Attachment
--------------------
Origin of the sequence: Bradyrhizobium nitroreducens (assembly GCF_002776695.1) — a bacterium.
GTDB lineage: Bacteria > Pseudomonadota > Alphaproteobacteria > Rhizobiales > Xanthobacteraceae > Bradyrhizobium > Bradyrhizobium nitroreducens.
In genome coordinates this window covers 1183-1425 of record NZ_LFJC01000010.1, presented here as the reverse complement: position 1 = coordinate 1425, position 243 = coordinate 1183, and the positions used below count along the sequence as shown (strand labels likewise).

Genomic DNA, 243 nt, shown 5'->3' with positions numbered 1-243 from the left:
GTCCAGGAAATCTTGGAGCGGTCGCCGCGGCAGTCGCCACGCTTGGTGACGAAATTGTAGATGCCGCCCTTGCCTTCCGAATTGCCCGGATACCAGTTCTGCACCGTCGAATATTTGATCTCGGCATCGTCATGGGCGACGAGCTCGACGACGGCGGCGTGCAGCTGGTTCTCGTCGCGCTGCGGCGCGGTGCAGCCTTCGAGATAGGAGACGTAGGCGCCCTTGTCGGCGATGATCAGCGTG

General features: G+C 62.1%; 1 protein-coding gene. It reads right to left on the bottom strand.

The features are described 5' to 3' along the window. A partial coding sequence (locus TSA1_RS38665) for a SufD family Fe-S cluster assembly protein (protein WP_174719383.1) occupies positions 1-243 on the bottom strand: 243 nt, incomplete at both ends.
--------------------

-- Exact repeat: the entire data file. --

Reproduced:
Origin of the sequence: Bradyrhizobium nitroreducens (assembly GCF_002776695.1) — a bacterium.
GTDB lineage: Bacteria > Pseudomonadota > Alphaproteobacteria > Rhizobiales > Xanthobacteraceae > Bradyrhizobium > Bradyrhizobium nitroreducens.
In genome coordinates this window covers 1183-1425 of record NZ_LFJC01000010.1, presented here as the reverse complement: position 1 = coordinate 1425, position 243 = coordinate 1183, and the positions used below count along the sequence as shown (strand labels likewise).

Genomic DNA, 243 nt, shown 5'->3' with positions numbered 1-243 from the left:
GTCCAGGAAATCTTGGAGCGGTCGCCGCGGCAGTCGCCACGCTTGGTGACGAAATTGTAGATGCCGCCCTTGCCTTCCGAATTGCCCGGATACCAGTTCTGCACCGTCGAATATTTGATCTCGGCATCGTCATGGGCGACGAGCTCGACGACGGCGGCGTGCAGCTGGTTCTCGTCGCGCTGCGGCGCGGTGCAGCCTTCGAGATAGGAGACGTAGGCGCCCTTGTCGGCGATGATCAGCGTG

General features: G+C 62.1%; 1 protein-coding gene. It reads right to left on the bottom strand.

The features are described 5' to 3' along the window. A partial coding sequence (locus TSA1_RS38665) for a SufD family Fe-S cluster assembly protein (protein WP_174719383.1) occupies positions 1-243 on the bottom strand: 243 nt, incomplete at both ends.